Healthcare consulting revenues pass US$10bn


Global healthcare consulting revenues passed US$10bn (US$10.9bn) in 2018, with the market growing 9.1% as healthcare companies pursued a global agenda of growth, efficiency, patient-centricity, and digitisation.

The enormous US market—which generated over 70% of global healthcare consulting revenues in 2018 (US$7.7bn)—grew faster than it did the year before as clients became more accustomed to the underlying uncertainty surrounding the Affordable Care Act (ACA) and proceeded with other growth and efficiency initiatives.

These figures are published today in a new report, The Healthcare Consulting Market in 2019, from Source Global Research, the leading research and strategy firm for the global professional services industry. The Source report also found that eight of the top 10 global markets by size grew faster in 2018 than they did the year before.

Slower growth was recorded in the UK’s healthcare sector, with revenues growing by around 6% in 2018, following a sharp decline the previous year. The Source report says that while NHS budgets remained tight, consultants enjoyed strong opportunities around digitisation as well as strategy work aimed at streamlining primary care services, especially in England.

From a consulting service line standpoint, technology consultants enjoyed the best market growth and highest revenues in 2018, thanks to an enthusiasm for digitisation that has spread even to clients who have traditionally been slow to adopt new technology.

B.J. Richards, Senior Editor at Source Global Research, said:

“Greater patient-centricity is a major theme driving consulting work around the world. A push to improve patient experience is generating strong demand for digital solutions similar to those delivered in retail.

Healthcare clients are also looking to use technology to improve the customer/patient-facing side of operations, with automated portals for managing appointments, referrals, test results, and advice presenting opportunities to improve service while also cutting costs. Consultants report demand that ranges from vendor selection assistance to end-to-end customer service solution delivery.”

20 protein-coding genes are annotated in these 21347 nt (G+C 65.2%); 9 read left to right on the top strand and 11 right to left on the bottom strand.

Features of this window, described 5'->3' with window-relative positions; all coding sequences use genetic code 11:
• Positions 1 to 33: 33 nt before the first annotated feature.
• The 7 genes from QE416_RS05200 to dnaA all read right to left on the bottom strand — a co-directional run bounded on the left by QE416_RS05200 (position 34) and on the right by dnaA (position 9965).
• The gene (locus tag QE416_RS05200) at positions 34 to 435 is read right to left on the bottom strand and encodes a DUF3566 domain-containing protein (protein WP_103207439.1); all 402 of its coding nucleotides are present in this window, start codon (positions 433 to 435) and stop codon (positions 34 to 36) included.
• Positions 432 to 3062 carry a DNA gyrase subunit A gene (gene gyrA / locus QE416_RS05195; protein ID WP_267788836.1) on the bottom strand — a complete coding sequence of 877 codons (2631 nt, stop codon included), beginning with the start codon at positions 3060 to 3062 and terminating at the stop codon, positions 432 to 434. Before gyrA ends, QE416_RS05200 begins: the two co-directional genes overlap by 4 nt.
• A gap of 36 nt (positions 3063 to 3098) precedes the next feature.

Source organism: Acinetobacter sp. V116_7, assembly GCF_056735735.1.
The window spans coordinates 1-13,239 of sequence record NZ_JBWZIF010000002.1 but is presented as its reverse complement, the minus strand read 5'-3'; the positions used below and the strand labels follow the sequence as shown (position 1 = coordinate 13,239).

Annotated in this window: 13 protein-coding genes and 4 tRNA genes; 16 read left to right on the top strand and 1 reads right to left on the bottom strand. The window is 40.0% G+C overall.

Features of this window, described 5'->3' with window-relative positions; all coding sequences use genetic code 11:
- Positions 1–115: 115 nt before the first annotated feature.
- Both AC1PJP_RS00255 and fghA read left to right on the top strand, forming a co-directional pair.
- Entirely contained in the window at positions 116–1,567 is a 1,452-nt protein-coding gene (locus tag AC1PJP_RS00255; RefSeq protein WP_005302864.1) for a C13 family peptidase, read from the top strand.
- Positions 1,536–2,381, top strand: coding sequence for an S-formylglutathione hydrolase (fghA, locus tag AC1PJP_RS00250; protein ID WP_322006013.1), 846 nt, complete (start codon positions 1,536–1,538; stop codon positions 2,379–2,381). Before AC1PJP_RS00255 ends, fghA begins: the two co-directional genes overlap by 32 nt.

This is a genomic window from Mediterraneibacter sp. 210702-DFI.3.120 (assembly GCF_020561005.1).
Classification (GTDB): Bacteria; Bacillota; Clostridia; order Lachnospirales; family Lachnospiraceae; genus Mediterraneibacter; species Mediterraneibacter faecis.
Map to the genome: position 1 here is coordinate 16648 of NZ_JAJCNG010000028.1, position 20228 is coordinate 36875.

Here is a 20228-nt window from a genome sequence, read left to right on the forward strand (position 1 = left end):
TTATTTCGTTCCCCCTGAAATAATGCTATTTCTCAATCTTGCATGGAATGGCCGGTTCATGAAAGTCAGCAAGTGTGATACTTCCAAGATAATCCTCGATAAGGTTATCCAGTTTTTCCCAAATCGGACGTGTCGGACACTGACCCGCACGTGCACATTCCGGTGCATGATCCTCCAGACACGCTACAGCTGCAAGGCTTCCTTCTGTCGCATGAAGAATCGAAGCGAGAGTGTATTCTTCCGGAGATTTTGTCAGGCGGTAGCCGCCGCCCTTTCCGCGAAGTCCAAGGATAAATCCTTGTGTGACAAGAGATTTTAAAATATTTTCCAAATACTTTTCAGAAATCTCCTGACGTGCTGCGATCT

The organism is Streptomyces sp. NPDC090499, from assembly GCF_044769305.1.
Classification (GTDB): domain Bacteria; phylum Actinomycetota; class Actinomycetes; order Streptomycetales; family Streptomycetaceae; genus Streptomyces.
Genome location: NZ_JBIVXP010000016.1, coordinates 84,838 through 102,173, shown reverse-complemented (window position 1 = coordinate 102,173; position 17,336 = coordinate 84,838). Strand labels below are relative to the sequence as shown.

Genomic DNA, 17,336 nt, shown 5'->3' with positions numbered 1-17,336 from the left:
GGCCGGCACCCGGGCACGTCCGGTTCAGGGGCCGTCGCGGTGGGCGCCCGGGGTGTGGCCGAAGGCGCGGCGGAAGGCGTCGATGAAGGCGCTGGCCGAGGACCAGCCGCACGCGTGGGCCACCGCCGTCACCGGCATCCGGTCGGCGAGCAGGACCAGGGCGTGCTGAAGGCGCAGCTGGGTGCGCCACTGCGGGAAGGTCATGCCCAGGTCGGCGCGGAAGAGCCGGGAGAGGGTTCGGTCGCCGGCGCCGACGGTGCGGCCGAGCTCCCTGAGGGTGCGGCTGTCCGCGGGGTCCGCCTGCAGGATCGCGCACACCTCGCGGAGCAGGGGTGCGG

Richard Williams, Managing Director – Global Healthcare Practice Leader at Protiviti, who was interviewed for the Source report, added:

“The entire industry is facing a digitally transformed future. They know they need digital tools to facilitate new ways of serving patients while also streamlining costs, labour, and processes and delivering improved margins over time.”

The Source report also points out that needs vary greatly depending on a clients’ level of digital sophistication. While newcomers want help transitioning from analogue systems to digital ways of working, early adopters are moving on to sophisticated RPA and data & analytics solutions. As in other sectors, demand for pure digital strategy is on the decline, and consultants who offer a pragmatic business case and end-to-end delivery are faring best.

B.J. Richards from Source added:

“Given the high demand for end-to-end delivery and a wide range of digital solutions, consulting firms that have cultivated a robust ecosystem are enjoying an advantage in the healthcare market. Ecosystems can also help firms access smaller markets, where local language skills and market-specific healthcare sector knowledge can be hard to come by.”

On consulting demand in 2019, Ed Giniat, Partner, National Sector Leader for Healthcare & Life Sciences at KPMG, said:

“The first three quarters of 2019 have been nothing short of remarkable. I think we’re in a cycle of modernisation; the client base is really demanding solutions that integrate strategy and operations to drive tactical results.”

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